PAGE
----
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This will do what you want. Basically it checks if the form is being rendered on an existing ModelA object and then if it is, it changes the queryset for the ModelB field to filter all active ModelB objects plus the one that is currently assigned.

class ModelAAdminForm(forms.ModelForm):
    class Meta:
        model = ModelA

    def __init__(self, *args, **kwargs):
        super(ModelAAdminForm, self).__init__(*args, **kwargs)
        if self.instance.id and self.instance.modelb:
            q = Q(active=True)| Q(id=self.instance.modelb.id)
            self.fields['modelb'].queryset = ModelB.objects.filter(q)
        else:
            self.fields['modelb'].queryset = ModelB.objects.filter(active=True)


class ModelAAdmin(admin.ModelAdmin):
    form = ModelAAdminForm

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The images field in your Blog model has a ForeignKey relationship with Image but you are treating it as a ManyToMany relationship (judging by the {% with blog.images_set.all ... %} in your template).

Depending on how you are modelling the relationship, you can either change the images field from:

images = models.ForeignKey('myapp.Image')
images = models.ManyToManyField('myapp.Image')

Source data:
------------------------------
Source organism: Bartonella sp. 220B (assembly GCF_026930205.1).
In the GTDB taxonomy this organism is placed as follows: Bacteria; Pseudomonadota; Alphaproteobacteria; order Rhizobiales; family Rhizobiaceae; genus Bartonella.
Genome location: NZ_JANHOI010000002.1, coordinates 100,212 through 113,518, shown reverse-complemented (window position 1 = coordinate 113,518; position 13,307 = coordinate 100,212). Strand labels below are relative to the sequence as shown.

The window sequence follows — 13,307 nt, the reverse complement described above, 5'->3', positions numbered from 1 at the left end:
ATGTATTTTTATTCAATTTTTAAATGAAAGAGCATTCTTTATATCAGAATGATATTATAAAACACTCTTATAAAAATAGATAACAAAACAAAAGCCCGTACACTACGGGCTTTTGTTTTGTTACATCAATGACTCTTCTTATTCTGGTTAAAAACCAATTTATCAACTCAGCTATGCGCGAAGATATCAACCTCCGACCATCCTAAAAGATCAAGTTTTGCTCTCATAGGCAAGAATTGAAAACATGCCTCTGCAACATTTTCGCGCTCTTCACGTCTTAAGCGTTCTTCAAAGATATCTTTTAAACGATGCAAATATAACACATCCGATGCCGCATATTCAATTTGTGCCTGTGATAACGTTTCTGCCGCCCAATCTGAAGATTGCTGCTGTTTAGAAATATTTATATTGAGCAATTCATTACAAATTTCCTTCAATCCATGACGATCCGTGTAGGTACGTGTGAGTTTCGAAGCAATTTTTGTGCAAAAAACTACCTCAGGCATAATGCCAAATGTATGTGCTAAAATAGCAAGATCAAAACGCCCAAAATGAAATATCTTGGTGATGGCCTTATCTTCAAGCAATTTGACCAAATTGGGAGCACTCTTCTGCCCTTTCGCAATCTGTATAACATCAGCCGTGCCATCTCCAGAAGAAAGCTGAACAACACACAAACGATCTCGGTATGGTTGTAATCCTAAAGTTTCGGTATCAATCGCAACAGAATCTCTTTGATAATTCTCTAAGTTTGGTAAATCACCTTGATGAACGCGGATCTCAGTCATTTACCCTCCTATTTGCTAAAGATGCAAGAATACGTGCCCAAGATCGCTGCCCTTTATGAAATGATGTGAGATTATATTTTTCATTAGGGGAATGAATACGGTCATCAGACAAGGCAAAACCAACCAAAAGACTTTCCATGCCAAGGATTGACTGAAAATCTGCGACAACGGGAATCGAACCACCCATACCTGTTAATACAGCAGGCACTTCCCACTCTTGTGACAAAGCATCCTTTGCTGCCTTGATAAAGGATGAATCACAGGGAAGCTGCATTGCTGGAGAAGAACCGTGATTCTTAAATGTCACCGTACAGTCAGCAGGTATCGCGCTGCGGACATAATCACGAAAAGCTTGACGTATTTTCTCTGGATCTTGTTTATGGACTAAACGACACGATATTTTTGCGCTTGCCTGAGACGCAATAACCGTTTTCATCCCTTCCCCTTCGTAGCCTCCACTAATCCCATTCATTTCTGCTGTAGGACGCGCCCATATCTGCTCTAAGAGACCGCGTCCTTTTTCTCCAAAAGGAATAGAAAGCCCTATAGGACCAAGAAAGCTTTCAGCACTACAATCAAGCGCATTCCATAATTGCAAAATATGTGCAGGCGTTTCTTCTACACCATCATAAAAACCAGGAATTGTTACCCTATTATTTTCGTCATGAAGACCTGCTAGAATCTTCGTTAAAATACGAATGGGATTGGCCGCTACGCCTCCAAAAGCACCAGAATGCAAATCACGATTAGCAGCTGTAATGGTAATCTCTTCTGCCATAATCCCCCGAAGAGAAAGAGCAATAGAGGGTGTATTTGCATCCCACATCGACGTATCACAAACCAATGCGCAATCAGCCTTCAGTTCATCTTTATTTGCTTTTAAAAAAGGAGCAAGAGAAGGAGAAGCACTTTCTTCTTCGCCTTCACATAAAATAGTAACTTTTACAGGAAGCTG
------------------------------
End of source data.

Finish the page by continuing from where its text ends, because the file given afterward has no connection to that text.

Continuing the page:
migrate your database and then you can use

{% with blog.images.all ... %}

in your template. This would indicate that a blog can have multiple images and an image can belong to multiple blogs. Alternatively you can move the relationship to the Image model:

class Image(models.Model):
     ...
     blog = models.ForeignKey(Blog)

and use:

{% with blog.image_set.all ... %}

in your template (see reversing the relationships in the docs). This would indicate that a blog can have multiple images, but an image only every belongs to one blog post.

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I wouldn't advice to use a CharField to store Foreign Key id's. It will prevent you from using standard SQL queries for simple operations, thus will prevent you from using the related features in the Django ORM.

It's usually best to give your database a logical structure and not make structure sacrifices for the performance. There are many other ways to improve performance, like indexing and caching. If you do it like that it will give you the most flexibility for the future.

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From what I see, your model looks just fine. The error is funny; it is saying that the key to the attribute you are calling as "title" cannot be anything other than a string, but if I'm not mistaken, the string here is the key "title" and the value is the CharField() field, together representing a key/value pair in the Post document in your MongoDB. Try isolating the problem by jumping into the django shell:

python manage.py shell

and building your Post object from scratch. Use the model that dragonx has mentioned. Simple is best to debug these problems. If you are getting the same error when you try either to call Post.objects.create(p) for a Post object p, or when you call p.save(), try re-writing the Post model and give it another shot.